Food waste is a recognised global and South African issue. An estimated 12.6 million tonnes of food is wasted per year in South Africa (a third of the food available). This in a context where approximately 60% of South African households are food insecure (30% at risk of and 31% experiencing hunger), and more than 13 million children live in poverty. Food waste also has a significant impact on the environment due to methane gas produced when food spoils, in addition precious resources such as water, labour and energy are wasted, and biodiversity is impacted. (Refs)
If food wastage were a country, it would be the third largest greenhouse gas emitting country in the world. This is unsustainable.
South Africa’s food waste voluntary agreement intends to respond to this urgent challenge through a public, collaborative declaration of intent to reduce food waste and redistribute or enable markets for nutritious surplus food. The Consumer Goods Council of South Africa (CGCSA) and the national Department of Trade & Industry (DTI) have been working with South Africa’s food supply chain (from farm to plate), to develop and implement a national voluntary agreement.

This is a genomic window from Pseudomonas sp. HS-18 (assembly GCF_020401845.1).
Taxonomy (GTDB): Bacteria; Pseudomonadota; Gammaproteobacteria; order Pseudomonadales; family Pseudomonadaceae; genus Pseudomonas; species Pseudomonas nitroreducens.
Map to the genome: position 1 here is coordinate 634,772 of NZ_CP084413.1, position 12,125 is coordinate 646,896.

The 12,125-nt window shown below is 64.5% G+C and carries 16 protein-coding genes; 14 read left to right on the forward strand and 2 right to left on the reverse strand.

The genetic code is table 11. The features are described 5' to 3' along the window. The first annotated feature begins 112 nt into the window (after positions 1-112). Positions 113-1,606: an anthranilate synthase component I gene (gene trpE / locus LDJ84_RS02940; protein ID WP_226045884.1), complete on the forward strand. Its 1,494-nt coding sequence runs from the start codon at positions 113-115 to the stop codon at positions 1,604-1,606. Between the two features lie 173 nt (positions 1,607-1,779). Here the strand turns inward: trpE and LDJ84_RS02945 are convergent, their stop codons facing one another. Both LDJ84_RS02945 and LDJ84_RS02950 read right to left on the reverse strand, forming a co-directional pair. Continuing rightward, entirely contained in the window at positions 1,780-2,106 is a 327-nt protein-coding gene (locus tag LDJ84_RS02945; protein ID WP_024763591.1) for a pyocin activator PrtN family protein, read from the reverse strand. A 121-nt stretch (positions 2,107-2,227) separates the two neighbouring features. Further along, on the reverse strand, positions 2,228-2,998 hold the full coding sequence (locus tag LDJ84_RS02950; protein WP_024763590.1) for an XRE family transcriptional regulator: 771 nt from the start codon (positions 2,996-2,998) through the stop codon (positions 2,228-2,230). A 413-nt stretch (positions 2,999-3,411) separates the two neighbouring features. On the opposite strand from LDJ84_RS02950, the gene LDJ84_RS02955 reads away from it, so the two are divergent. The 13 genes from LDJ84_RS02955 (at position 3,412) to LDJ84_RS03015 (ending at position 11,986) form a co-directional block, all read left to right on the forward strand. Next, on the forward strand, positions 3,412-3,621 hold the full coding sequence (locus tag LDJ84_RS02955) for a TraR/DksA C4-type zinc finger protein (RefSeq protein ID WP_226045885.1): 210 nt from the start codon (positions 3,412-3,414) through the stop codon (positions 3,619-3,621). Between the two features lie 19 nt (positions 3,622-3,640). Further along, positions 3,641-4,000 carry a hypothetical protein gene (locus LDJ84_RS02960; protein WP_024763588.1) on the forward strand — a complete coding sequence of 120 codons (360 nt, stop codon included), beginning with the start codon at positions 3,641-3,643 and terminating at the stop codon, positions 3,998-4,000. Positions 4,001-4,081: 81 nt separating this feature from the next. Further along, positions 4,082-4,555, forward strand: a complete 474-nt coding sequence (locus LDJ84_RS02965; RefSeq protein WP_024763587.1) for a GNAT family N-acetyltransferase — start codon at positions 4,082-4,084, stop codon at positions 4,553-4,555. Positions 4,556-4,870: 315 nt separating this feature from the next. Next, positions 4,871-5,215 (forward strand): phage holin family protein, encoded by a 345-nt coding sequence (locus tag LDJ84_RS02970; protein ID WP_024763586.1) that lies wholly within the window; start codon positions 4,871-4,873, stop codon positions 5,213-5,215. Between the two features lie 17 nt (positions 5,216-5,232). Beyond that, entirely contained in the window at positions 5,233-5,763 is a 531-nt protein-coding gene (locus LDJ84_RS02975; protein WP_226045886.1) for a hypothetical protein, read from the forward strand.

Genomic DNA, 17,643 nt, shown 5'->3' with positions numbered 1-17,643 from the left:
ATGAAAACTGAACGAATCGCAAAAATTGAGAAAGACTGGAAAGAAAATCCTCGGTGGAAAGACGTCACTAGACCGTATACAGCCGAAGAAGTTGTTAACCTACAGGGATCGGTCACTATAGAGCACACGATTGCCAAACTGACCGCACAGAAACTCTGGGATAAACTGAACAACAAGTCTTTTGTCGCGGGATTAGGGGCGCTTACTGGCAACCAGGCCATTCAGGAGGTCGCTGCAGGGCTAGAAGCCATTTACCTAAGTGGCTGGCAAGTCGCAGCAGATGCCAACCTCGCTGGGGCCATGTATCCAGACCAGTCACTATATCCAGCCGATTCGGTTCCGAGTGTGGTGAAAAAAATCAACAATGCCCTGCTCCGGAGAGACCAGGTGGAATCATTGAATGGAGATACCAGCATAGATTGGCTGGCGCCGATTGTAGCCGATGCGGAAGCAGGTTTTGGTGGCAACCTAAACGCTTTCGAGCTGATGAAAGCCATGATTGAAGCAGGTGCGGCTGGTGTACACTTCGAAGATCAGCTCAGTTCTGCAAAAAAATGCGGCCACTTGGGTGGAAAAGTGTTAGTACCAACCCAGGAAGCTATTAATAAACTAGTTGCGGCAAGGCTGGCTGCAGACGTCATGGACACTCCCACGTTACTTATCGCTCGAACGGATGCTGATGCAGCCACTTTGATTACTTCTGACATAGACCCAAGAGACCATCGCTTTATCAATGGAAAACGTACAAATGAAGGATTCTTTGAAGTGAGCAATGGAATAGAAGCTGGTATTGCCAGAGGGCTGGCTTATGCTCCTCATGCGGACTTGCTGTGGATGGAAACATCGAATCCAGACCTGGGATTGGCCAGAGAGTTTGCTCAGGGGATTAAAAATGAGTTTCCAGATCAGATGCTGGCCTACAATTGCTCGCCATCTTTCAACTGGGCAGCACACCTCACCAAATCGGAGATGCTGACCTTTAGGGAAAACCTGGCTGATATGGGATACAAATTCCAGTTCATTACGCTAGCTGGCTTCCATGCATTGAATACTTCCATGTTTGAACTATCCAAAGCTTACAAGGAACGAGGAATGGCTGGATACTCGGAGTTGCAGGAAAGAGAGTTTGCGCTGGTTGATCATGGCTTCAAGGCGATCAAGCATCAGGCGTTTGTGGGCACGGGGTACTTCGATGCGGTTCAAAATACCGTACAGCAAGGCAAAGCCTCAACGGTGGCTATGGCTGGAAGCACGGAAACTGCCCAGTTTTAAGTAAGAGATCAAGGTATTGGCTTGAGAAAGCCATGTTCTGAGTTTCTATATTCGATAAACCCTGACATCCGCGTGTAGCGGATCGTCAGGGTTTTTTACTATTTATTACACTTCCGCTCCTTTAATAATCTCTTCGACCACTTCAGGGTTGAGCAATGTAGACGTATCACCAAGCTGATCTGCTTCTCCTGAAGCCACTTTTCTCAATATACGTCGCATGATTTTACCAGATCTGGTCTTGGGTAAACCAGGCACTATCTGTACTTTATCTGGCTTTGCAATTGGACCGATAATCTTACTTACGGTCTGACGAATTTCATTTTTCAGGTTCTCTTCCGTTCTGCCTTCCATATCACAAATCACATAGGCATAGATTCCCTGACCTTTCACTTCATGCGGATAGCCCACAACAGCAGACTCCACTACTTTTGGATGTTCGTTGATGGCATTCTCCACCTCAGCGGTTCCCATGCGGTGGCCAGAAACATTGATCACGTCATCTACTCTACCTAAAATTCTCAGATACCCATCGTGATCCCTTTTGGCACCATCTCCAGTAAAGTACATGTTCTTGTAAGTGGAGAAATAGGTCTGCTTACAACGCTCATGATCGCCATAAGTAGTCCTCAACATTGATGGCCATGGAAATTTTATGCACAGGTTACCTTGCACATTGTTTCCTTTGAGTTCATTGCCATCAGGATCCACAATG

To this end, the Agreement’s vision is to collectively commit to:
Prevent. Reduce. Redistribute. Reuse. Report
South Africa’s food waste voluntary agreement has been formulated around our nation’s in-country capacity to turn this situation around. As such, the agreement has been developed by South African’s for South Africa. In addition, it recognises, is informed by and aligns with international and national sustainability and waste initiatives, such as those developed by the Champions 12.3 Group and the World Resources Institute’s 10 “scaling interventions” to accelerate progress towards achieving the SDG 12.3 goal, and locally by Operation Phakisa Chemicals & Waste Economy.
- De Lange & Nahman 2015: 10.2mt edible and 2.4mt non-edible
- South African National Health and Nutrition Examination Survey
- Statistics South Africa General Household Survey 2016
- Statistics South Africa 2015